“Depression happened to ‘other’ people and not to people like me”

Haven’t we all thought this way at some point in our lives? That disorders like depression, anxiety and OCD (Obsessive Compulsion Disorder) are problems which are alien to us? They can happen to others but never to us, and when realisation strikes, we are caught off guard and have difficulty dealing with it.

This is what Shelja Sen, child psychologist and author of the book thought too. There is the reason why Sen starts the book by sharing her own encounter with depression. She wants to connect with the readers at a level where her words and personal experiences resonate with those who have had similar thoughts.

“… unless you have experienced depression, you really do not know its coarse texture at the felt level”. Many of us who have experienced any sort of mental health problems will swear by these words. The mind meanders through known and unknown lanes and inexplicable thoughts. Sen puts those feelings to words and dissociates them by disconnecting the “mental health disturbances” from the individual identity of the person. One is not depressed, instead one is suffering from depression – this differentiation can go a long way in ending the stigma and silence that still surrounds conversations on mental health. Sen eloquently addresses this in the book. Her distinction between the ‘reactive self’ and the ‘mindful self’ encourages readers to introspect on their own behavioural patterns.

While the cover and the name of the book may prompt those who smirk at ‘self-help’ books to toss them into a corner, Sen’s work engages with readers and helps them see glimpses of their own selves in the accounts of people shared in this book.

While Shabana suffered from long-term anxiety and fear of being left alone, young Trisha dealt with depression which affected her self-worth. A creative and vivacious Rukmini went into a spiral of being “scattered, depressed, distressed and broken” after the death of her child and the end of her marriage. Shiv, overtaken by depression in college, slipped into apathy and existential angst which led him to turn to drugs. His perennial sentiment was that of indifference. “What is the point of this all?” he would ask, a question which strikes many.

Sen’s writing is lucid. She infuses life into her book and converses directly with those reading it. She talks of the dark clouds, dangerous alleys and dead ends, but also about compassion, acceptance and mindfulness. The book becomes even more relatable today when many of us derive validation and self-worth from social media and by constantly comparing our lives to what others portray of their own.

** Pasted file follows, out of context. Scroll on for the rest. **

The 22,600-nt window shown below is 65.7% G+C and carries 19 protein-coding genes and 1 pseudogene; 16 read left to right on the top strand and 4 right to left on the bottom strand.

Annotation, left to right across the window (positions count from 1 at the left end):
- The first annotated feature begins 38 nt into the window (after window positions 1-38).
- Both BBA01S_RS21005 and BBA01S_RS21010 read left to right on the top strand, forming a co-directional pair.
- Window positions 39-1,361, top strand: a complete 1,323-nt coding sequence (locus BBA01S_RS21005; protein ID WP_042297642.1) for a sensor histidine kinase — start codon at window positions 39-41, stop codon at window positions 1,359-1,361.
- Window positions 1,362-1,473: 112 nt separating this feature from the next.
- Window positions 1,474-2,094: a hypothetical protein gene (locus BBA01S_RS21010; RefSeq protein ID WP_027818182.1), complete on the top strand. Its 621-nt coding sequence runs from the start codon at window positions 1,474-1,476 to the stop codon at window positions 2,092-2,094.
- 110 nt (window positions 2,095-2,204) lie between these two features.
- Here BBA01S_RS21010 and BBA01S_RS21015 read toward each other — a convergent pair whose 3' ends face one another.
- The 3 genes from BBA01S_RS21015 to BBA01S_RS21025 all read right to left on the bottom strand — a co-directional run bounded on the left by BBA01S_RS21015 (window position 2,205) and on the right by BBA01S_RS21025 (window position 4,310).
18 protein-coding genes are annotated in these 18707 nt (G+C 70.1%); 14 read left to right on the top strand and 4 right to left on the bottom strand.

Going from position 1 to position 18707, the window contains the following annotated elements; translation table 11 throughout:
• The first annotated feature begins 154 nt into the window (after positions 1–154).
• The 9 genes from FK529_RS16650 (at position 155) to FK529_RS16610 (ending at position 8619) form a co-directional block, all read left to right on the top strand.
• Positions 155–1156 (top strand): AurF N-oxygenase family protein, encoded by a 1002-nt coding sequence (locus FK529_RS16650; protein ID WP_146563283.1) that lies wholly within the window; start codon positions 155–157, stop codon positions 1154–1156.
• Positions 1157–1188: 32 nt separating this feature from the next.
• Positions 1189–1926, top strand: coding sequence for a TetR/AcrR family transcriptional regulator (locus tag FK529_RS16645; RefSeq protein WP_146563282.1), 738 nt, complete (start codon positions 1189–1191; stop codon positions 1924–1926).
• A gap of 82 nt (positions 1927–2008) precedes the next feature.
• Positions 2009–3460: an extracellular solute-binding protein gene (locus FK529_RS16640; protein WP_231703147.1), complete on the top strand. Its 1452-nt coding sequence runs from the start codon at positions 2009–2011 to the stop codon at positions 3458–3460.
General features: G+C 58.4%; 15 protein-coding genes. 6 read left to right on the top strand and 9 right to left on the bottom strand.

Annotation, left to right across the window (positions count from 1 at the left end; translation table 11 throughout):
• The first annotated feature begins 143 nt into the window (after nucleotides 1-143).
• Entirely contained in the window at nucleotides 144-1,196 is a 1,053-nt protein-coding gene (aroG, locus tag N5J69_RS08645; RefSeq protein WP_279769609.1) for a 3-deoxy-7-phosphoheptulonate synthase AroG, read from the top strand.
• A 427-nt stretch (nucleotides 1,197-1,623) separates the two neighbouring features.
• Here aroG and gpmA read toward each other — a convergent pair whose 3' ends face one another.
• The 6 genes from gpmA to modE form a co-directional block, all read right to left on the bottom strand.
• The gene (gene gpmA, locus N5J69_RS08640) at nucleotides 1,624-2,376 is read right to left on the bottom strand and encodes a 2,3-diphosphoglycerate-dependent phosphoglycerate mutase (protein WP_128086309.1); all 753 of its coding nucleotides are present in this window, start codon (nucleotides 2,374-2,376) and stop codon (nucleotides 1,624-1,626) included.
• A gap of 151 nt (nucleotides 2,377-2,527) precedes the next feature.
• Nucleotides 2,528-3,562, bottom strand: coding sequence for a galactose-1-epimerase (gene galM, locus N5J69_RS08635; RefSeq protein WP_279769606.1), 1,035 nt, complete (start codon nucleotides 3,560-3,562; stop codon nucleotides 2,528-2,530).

Sen’s love for metaphors and quotes from the Harry Potter series is evident from the first chapter. She encourages readers to see depression, fear and dark thoughts not as ‘dementors’ (the soul-sucking dark creatures), but to cast a ‘Riddikulus spell’ on them and turn them into shape-shifting and funnily exaggerated Boggarts. For her, courage is finding one’s ‘North Star’ and to guide the readers to seek theirs. She introduces seven ‘lightposts’. Every ‘lighpost’ brings with it different techniques and the distilled experience of two decades of her experience as a therapist.


This book is less about inspiring the readers by sharing the stories of how Shabana, Trisha, Rukmini, Shiv and many others overcame their circumstances and led better lives. It is more about finding meaning and acceptance in ourselves for life, which Sen describes as a journey, by embracing the challenges and towering over them by writing our own stories, charting our own course, rather than letting the Boggarts do it for us.

Reclaim Your Life is a book for those who have gone through trauma and mental health difficulties and have found themselves unable to navigate their way through them, but it is also for therapists who sometimes, being humans themselves, find it tough to help people with complicated pasts and experiences. In fact, this book is for everyone. Sometimes, it is good to take a step back and see the larger picture by resorting to words which can help the individual reflect. Let this be the book that helps you do that.



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